Each state has different requirements for forming a corporation. Whether you are starting a business or incorporating a business already in existence, you'll want to understand state requirements for California incorporation.
Name endings are not required to be used in the corporate name unless the corporation is being filed as a professional corporation or close corporation, or if it is using a person's name. In such cases, the name must end with "Corporation," "Company," "Incorporated," "Limited" or an abbreviation thereof. The name must not be likely to mislead the public. It must not be the same as, or resemble so closely as to lead to deception, the name of a domestic or qualified foreign corporation, a name under reservation or the registered or assumed name of a foreign corporation. The name needs Superintendent of Bank's approval if it contained the words "Bank," "Banc," "Trust" or "Trustee."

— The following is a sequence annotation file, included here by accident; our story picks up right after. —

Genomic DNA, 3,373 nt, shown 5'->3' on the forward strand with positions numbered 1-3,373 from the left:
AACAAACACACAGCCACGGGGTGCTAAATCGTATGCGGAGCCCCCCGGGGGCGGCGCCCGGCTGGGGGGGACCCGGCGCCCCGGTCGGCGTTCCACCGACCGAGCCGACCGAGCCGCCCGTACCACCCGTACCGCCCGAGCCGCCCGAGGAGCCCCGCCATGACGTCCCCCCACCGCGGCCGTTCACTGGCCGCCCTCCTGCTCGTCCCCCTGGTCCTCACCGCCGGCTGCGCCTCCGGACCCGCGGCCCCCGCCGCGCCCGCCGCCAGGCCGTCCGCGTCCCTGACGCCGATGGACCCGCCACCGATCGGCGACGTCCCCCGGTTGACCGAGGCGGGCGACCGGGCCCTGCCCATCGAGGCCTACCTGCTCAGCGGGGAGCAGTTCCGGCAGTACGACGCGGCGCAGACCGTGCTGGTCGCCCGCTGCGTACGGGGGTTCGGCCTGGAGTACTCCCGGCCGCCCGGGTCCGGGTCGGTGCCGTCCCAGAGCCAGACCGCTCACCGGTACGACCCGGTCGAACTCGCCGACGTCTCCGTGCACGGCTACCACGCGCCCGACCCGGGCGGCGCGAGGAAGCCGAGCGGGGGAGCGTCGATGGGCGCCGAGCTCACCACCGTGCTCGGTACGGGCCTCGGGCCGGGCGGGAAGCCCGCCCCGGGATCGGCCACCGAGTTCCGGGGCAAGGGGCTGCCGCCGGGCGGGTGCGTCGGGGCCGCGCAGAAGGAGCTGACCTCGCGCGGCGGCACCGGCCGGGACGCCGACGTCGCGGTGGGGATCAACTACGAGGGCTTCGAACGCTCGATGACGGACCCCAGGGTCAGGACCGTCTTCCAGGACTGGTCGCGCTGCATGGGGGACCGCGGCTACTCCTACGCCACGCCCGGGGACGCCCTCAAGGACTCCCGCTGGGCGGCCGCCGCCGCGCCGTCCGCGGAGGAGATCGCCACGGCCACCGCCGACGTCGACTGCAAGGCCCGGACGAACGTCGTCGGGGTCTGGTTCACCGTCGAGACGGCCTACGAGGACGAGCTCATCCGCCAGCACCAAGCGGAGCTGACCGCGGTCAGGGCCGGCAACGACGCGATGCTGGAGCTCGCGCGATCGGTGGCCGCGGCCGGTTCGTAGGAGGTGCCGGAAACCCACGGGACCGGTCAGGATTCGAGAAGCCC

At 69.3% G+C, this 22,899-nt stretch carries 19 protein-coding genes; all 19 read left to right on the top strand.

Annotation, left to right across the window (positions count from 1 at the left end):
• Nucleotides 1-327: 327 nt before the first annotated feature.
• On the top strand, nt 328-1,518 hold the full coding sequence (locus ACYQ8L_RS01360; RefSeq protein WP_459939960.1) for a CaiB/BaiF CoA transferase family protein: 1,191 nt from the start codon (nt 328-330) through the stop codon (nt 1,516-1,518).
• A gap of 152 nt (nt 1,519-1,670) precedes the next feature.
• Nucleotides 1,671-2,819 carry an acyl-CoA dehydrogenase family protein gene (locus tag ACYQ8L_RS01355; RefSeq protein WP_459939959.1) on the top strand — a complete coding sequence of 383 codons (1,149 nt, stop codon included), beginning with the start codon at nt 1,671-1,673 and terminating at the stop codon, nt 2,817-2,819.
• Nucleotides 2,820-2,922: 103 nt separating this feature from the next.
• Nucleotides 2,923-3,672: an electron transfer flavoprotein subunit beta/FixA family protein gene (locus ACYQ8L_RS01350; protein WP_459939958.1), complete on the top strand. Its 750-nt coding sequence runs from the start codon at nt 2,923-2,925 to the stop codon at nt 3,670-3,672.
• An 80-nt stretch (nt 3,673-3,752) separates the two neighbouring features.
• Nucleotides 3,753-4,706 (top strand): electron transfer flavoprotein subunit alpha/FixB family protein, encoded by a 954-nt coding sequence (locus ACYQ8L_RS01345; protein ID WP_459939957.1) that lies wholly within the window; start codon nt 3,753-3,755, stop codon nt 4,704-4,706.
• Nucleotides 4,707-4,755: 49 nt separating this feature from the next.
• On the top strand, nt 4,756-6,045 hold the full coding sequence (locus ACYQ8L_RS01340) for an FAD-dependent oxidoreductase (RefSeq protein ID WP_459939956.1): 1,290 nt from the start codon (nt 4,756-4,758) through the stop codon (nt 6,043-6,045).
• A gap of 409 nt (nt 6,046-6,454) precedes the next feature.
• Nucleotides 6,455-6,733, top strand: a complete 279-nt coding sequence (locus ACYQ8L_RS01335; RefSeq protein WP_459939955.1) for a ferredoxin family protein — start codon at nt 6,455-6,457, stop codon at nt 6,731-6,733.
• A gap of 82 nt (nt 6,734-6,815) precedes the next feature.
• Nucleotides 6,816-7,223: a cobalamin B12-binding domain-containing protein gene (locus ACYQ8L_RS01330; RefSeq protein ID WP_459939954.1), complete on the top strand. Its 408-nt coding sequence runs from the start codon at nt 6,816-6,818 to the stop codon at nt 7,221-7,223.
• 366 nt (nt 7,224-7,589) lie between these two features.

The following are California's requirements for directors of corporations:
The document required to form a corporation in California is called the Articles of Incorporation. The information required in the formation document varies by state. California's requirements include:
View the following additional resources BizFilings has for forming and maintaining companies in California:
The state in which you form your company can provide certain benefits.